I would argue that the chairman of the party is supposed to manage, grow, and maintain the party as well.  But going with Kneer's definition of spreading the vision, is this why the Outreach Committee hasn't met in ages?  

Now the pitch: 

Let’s not change generals the night before the battle, and take a chance on losing our nation. Jared Woodfill has been a great leader, a man of honor, integrity, and consistency.

Yes, great leaders never changed generals.  Not Lincoln.  Not Truman.  And this same argument was used in 2010 against the current Republican Party of Texas chair Steve Munisteri; he'd never be able to be ready for the fall election, he'd take too long to learn what he needed to know.  In mere months, however, Munisteri had pulled RPT out of huge six-figure debts, and back into the black in time for the 2010 election.  And notice how Kneer equates a Woodfill loss to a chance at "losing our nation."  What kind of awkward hyperbole is that?  

Kneer closes with this:

Since 2008 I have stood by Jared Woodfill and fought as hard as I could to help grow our local Party and save our nation. And since 2008 I have had the same people consistently nipping at my heels complaining about everything we do while they do nothing.  It is easy to criticize, especially when you do nothing to assist in growing the Party.  Every two years we hear from the same malcontent faction.  After the Primary, we don’t hear from or see these critics offering to lift a finger to help the Party, but come Primary time, they are there prevaricating and criticizing without having served the Party in the interim.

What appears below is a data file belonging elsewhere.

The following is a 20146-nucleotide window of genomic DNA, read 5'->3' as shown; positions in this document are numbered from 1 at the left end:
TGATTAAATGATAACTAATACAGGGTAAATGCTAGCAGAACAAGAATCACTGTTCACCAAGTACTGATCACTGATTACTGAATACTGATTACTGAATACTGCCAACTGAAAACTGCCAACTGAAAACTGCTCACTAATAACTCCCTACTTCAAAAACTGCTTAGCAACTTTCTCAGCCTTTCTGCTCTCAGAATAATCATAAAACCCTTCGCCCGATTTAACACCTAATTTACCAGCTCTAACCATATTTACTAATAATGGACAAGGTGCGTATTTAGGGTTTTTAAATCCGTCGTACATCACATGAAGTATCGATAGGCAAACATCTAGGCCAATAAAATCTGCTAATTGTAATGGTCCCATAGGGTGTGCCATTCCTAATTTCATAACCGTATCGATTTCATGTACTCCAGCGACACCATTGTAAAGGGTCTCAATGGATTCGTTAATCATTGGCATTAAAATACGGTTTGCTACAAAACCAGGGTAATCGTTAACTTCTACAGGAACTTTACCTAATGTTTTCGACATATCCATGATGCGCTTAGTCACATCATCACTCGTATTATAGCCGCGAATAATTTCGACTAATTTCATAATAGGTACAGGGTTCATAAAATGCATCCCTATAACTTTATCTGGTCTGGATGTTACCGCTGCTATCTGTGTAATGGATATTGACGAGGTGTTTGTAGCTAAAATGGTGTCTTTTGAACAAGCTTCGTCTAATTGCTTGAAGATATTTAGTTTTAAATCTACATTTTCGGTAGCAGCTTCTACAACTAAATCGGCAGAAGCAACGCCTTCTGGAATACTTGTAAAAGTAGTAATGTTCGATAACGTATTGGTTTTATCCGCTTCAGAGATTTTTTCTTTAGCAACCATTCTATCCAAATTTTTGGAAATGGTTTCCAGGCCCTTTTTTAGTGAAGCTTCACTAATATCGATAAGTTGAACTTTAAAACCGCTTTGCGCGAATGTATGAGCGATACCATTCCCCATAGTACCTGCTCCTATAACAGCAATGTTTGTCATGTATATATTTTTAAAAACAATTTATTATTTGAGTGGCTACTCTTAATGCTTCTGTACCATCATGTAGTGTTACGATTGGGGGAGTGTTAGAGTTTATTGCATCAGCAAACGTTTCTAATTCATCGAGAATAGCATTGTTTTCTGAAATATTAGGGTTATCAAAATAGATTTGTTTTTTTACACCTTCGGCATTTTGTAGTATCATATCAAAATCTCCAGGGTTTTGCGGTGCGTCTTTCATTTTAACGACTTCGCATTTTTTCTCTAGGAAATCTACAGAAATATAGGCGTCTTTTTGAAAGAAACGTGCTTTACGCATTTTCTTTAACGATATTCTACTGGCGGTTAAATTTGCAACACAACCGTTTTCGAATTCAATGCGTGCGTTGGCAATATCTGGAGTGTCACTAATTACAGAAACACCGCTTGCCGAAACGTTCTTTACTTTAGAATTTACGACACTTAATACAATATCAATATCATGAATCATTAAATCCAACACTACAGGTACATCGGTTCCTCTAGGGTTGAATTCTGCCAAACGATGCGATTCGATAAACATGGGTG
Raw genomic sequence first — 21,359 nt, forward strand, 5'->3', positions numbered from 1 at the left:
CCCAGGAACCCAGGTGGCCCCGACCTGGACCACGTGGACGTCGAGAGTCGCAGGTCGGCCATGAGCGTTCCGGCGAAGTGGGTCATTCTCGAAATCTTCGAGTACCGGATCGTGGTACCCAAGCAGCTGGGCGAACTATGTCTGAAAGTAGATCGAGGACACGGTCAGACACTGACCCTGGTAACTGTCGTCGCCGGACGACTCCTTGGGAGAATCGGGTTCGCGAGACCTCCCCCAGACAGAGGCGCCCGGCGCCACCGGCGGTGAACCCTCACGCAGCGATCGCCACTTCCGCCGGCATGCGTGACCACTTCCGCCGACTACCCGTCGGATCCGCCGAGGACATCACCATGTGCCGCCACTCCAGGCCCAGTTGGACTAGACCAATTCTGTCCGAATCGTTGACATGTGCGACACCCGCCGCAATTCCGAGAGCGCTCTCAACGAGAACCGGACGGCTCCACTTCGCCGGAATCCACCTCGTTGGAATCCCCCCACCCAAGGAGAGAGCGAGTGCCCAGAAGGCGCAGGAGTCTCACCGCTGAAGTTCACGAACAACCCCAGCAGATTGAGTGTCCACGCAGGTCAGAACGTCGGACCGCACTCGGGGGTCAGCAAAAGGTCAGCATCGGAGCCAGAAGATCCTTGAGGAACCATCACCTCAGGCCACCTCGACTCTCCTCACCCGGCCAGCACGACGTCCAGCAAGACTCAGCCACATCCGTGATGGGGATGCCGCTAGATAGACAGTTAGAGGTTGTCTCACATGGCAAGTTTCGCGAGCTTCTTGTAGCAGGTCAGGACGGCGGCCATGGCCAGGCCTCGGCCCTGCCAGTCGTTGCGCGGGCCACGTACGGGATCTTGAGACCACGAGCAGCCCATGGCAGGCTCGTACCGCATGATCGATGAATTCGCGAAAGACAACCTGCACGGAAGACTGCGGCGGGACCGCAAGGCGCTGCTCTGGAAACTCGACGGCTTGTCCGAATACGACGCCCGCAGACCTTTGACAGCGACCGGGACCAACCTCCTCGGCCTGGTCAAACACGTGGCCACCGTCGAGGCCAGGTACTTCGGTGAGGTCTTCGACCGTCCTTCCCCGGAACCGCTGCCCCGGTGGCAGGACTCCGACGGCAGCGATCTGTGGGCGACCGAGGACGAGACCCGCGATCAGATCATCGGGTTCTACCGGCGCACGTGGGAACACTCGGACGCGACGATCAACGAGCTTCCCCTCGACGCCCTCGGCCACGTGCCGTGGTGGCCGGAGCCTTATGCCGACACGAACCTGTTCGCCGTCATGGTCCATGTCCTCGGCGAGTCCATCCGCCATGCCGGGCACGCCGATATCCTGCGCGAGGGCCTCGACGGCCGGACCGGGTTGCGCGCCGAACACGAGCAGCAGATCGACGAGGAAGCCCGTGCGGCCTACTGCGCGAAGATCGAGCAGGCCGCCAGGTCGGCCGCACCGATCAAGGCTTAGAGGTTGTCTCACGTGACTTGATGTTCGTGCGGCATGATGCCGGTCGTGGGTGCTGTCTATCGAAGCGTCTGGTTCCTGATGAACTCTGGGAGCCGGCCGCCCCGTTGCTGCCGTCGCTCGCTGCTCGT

I call on all those who continually find fault and complain to man up, shut up, and help us defeat Democrats in November!

This is the best part of the whole piece.  Kneer charges unnamed critics with being biennial malcontents, only criticizing the party when primary elections roll around.  Who are these non-working malcontents, Bill?  

Would it be Dale Huls, who joined the party as a precinct chair in 2010 and, in addition to working with the Clear Lake Tea Party on their board, has worked on his wife's campaigns for state house, served on the board of Saddle Up Texas, attended Clear Lake Area Republican meetings and has attended Republican conventions as well as conservative rallies in Washington D.C.?

Would it be David Jennings, who has researched and then posted more information about the party than the party itself?  

Would it be Paul Simpson, founder of Conservatives in Action - a group who helps precinct chairs manage voter information in their precincts?  Paul who dares challenge the way HCRP is doing things, and who hopes to improve, strengthen and grow the HCRP?

We don't know, because Kneer doesn't say.  But Kneer DOES say they should shut up.  Bill would prefer critics to remain silent, but why?  Is it not possible to both criticize an organization AND work for its success?  

Aren't the two sometimes the same thing?  

Edited to add - It'd be very interesting to go drop your opinion on to Kneer's article, just to see whether they are moderating comments as well.  Most posts don't have comments, but that could be because they write such crap.  So go on, leave a comment, and report here below whether your comment made it to the light of day!